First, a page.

KOLKATA (miningweekly.com) – India’s Coal Ministry has laid down rules to ensure coal supply to thermal power plants that were constructed based on imported coal, as part of a strategy to achieve ‘zero dependency’ on coal imports over the next three years.
Rules and guidelines for supplying the thermal power generation sector require Coal India Limited (CIL) to commit assured supplies to all independent power producers (IPPs), which have constructed plants based on imported feedstock, a Coal Ministry official said.
The move was in line with the Indian government’s target that all government-owned and -operated power companies would achieve ‘nil imports’ of coal by March 2018, he added.
In the case of IPPs, the Coal Ministry stated that all the thermal power plants, which had power purchase agreements (PPAs) based on pricing and economics of imported coal, would be offered coal supply linkages through the auction route.
A significant benefit offered to IPPs through replacement of imported coal with domestic supplies was that while power companies would have to mandatorily pass on any cost benefit accruing from lower costs of domestic fuel, the power producers at the same time would have the freedom to revise power tariffs upwards in the case of any rise in the price of domestic coal, the official said.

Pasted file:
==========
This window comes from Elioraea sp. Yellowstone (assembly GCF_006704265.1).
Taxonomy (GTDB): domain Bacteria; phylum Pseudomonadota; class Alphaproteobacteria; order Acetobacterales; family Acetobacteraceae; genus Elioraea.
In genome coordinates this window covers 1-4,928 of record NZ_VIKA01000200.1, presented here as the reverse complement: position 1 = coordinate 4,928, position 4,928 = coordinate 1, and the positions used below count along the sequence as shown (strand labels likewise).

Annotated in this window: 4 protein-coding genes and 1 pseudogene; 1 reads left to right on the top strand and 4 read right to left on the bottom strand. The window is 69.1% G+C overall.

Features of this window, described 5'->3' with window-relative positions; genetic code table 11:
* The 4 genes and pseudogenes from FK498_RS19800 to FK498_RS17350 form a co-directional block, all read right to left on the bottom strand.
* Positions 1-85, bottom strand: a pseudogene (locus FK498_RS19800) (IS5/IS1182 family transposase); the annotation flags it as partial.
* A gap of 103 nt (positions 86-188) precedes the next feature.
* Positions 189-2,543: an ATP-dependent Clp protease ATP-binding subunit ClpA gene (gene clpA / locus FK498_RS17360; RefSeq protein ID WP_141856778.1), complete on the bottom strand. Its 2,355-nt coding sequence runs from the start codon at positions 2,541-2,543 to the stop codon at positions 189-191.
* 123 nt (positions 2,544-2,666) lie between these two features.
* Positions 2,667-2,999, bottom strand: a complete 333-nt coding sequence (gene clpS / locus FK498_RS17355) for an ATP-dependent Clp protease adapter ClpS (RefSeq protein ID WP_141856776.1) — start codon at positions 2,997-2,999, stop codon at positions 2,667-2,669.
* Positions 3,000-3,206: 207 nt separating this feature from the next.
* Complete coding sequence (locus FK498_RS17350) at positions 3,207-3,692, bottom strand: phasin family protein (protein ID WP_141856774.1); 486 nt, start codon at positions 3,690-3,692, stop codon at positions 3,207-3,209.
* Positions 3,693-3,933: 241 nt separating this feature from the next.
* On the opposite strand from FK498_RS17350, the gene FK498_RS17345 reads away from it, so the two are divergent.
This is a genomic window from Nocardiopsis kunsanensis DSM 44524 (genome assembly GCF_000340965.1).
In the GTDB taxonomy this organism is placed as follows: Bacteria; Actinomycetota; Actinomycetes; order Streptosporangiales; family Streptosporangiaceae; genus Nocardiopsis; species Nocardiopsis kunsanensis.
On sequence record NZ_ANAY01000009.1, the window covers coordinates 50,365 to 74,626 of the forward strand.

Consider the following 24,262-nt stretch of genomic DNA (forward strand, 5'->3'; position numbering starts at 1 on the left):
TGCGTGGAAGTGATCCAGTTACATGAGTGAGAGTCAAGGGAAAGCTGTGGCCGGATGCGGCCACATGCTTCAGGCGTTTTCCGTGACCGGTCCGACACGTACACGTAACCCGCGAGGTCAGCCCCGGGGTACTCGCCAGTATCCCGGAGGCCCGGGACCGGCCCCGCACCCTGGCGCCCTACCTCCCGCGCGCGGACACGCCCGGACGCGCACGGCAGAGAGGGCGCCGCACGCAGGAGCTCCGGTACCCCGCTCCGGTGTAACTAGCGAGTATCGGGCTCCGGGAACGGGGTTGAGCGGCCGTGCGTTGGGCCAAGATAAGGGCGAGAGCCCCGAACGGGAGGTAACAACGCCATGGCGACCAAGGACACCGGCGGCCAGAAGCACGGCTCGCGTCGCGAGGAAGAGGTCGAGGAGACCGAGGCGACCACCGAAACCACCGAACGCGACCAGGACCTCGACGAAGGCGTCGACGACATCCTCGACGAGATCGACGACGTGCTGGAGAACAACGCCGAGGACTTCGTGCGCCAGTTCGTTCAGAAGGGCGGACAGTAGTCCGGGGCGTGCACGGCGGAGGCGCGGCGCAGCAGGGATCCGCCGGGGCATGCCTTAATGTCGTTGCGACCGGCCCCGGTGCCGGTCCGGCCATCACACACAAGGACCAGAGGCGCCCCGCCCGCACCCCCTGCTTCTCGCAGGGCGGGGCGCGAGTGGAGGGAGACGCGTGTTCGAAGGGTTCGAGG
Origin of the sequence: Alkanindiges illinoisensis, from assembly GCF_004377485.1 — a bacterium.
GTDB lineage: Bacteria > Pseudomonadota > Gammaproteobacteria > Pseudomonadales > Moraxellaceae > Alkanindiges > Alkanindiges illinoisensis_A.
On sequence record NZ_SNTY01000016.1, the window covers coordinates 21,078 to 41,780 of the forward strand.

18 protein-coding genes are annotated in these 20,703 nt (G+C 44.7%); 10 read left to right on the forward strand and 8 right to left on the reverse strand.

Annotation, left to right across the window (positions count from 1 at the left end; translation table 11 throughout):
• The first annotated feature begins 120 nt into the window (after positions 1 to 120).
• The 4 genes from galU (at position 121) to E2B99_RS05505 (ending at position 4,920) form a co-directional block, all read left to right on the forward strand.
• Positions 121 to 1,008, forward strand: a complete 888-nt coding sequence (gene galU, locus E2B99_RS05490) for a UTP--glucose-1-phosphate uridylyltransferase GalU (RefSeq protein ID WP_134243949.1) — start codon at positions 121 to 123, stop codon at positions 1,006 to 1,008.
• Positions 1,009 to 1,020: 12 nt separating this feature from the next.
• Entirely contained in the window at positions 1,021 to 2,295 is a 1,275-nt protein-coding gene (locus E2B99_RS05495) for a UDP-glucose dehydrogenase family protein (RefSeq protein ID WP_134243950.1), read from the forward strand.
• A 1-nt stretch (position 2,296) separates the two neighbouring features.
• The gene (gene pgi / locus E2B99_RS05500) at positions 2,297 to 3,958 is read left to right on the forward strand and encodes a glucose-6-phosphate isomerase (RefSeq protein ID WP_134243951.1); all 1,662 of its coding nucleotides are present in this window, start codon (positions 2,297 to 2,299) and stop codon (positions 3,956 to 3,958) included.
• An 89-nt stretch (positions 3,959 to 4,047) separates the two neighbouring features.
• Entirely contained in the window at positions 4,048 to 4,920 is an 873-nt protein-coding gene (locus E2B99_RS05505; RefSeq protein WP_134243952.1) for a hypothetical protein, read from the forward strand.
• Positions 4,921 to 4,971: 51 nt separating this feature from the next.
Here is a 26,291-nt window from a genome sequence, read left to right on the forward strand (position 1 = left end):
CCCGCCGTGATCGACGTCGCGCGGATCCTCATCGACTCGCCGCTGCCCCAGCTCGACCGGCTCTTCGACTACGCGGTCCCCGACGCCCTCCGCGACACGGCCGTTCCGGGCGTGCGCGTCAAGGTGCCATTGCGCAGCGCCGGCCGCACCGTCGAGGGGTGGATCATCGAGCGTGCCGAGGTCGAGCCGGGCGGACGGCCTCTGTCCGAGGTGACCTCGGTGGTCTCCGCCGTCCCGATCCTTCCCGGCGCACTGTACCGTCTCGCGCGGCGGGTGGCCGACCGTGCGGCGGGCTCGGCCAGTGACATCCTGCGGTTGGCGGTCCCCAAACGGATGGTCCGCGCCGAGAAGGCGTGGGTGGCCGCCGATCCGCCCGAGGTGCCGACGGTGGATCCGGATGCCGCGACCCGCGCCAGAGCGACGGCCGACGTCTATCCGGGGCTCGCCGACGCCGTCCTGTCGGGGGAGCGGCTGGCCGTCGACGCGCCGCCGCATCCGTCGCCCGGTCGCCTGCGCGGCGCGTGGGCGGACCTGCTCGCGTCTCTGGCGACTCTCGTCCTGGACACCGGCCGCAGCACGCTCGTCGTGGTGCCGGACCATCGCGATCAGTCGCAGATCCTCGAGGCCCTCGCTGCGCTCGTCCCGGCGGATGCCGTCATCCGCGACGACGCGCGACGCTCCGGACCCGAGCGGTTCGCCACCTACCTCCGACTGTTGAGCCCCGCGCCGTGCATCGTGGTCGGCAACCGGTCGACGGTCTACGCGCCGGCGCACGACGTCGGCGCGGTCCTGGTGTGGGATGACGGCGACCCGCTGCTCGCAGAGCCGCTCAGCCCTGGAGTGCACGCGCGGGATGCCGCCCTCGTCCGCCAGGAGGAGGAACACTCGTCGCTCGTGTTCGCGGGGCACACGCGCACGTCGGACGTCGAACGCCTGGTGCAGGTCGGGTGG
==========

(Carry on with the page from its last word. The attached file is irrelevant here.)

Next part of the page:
This would offer leeway to IPPs based on imported coal that had been hit by a recent Supreme Court order. In a verdict last month, the court overturned a decision of the Appellate Tribunal for Electricity (APTEL) permitting power companies like Adani Power and Tata Power to charge higher tariffs than that stipulated in their respective PPAs.
Tata Power and Adani Power had sought higher tariffs from APTEL in view of a rise in the cost of Indonesian coal and the tribunal had ruled in favour of the companies saying that a rise in the cost of imported coal was force majeure. The Supreme Court subsequently overruled the verdict of the tribunal, leaving these power companies without feedstock for their plants, or the option to import coal and offset higher costs by hiking electricity tariffs.
Ministry officials, however, pointed out that while CIL supplies would be a bailout for power producers stranded without coal, the government had a long-term goal of stopping all imports, which could potentially save the country $6.2-billion a year.
According to the latest data released by the Central Electricity Authority, Indian power producers imported 4.84-million tons of coal during April 2017, down 15% over the corresponding month of the previous year. Total coal imports by power companies during 2016/17 have been estimated at 65-million tons, down 19% over the previous financial year.